Estimating International Tourist Preferences Relating to Ecotourism in a Wildlife Sanctuary, Belize

  • Estimating International Tourist Preferences Relating to Ecotourism in a Wildlife Sanctuary, Belize

Presentation by Ismael Teul at the 1st Belize National Research Conference, March 2018.

 

 

 

Abstract 

One of the most important understanding of our time is the realization that human and natural systems cannot be separated (Kareiva & Marvier, 2012). By understanding both systems, appropriate management plans can be created to ensure the wellbeing of both systems. Ecotourism is argued to be a good tool for conservation, however, it is without its weaknesses, which are mainly caused by poor management and lack of public support (Das & Chatterjee 2015). Case studies in Belize reveal a strong support for conservation (Seidle et al. 2014), however, tourism is not providing adequate funds for conservation (Lindberg et al. 1996, National Protected Areas Technical Committee, 2015). Cockscomb Basin Wildlife Sanctuary is on such case. The main question in this research is, “Is there low support for conservation efforts among international tourists in Belize or is this support undervalued by protected area managers?” Using the choice experiment methodology this study found a high support for biodiversity conservation, and high willingness to pay for entrance fees. The results show that international visitors were willing to almost three times more to access the wildlife sanctuary. There are however, varying preference, those who were willing to pay high, had a high preference for solitude. This study reveals that there is high support and willingness to pay among international visitors for conservation efforts in Belize, and that this support is undervalued by protected area managers.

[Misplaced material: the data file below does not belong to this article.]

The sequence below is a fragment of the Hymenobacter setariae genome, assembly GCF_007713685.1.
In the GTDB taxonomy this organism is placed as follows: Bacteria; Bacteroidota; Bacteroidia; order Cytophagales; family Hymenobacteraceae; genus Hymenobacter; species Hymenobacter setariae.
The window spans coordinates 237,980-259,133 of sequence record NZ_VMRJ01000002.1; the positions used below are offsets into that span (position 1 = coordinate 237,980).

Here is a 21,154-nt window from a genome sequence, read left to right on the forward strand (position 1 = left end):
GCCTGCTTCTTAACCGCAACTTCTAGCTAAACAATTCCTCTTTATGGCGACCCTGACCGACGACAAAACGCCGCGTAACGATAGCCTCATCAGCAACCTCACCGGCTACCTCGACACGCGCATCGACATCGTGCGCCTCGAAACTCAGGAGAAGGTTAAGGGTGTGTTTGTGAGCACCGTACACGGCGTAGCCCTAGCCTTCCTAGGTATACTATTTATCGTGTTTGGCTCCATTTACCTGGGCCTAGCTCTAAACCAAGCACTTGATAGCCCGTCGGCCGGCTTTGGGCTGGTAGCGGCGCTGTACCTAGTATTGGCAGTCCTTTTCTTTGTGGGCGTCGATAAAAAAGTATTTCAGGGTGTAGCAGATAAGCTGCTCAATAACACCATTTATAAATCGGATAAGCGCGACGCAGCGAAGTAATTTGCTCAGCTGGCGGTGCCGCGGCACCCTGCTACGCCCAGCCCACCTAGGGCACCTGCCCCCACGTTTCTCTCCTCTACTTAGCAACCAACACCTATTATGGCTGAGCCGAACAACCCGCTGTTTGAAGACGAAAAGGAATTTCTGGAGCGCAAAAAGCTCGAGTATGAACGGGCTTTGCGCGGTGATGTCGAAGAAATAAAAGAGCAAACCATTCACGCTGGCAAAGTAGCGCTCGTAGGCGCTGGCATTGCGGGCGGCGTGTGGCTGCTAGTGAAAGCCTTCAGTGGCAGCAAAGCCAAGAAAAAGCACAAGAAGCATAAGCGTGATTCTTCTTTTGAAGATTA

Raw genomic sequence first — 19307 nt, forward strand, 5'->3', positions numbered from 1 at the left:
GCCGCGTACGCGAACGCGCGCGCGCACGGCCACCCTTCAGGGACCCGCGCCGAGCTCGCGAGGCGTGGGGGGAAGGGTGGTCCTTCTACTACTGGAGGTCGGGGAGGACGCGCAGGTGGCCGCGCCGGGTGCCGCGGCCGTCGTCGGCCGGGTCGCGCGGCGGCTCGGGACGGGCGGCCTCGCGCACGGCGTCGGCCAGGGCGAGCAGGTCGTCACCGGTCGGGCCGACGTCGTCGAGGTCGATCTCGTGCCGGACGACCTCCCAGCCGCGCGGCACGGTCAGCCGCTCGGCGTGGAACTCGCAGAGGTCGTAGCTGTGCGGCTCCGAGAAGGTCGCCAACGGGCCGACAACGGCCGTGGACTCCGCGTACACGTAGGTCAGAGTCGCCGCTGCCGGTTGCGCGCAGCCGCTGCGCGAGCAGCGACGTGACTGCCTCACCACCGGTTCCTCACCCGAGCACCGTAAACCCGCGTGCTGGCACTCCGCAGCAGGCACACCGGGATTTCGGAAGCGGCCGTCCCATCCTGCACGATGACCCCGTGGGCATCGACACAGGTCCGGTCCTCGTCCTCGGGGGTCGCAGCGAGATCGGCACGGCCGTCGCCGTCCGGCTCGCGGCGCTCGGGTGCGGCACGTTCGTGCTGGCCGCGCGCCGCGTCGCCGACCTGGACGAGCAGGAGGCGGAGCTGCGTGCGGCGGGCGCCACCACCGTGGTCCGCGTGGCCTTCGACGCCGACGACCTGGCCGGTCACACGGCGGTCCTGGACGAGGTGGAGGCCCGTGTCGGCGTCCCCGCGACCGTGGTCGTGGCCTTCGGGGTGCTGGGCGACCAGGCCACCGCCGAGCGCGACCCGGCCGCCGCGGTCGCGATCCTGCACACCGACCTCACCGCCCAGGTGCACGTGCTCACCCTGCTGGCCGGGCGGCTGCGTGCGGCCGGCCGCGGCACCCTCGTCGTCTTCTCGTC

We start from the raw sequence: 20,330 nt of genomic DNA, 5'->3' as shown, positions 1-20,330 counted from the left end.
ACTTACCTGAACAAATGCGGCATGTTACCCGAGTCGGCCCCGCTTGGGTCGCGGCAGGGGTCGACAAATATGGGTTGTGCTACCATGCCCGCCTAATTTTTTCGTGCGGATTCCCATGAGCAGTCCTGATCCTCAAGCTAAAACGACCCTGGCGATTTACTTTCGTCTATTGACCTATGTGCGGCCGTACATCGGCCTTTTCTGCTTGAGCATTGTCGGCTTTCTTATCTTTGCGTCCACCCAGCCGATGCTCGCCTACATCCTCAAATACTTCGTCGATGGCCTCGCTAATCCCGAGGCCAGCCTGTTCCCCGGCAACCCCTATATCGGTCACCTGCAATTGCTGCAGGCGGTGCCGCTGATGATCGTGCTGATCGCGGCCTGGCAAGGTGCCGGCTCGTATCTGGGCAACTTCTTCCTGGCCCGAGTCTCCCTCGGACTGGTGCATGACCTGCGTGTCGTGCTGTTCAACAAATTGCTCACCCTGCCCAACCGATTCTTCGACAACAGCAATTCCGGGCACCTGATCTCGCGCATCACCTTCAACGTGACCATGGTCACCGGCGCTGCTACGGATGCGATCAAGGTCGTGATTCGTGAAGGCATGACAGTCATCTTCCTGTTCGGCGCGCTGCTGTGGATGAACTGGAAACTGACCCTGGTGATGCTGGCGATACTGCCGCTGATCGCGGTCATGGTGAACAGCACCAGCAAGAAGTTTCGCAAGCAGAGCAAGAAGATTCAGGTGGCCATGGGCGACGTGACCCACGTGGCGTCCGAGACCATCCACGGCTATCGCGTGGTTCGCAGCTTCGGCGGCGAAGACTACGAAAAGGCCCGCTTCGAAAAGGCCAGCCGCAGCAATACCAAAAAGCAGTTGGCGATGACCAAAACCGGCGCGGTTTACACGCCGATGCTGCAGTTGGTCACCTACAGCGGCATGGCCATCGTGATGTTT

Key words: ecotourism, Cockscomb wildlife sanctuary, conservation, protected areas

 

 

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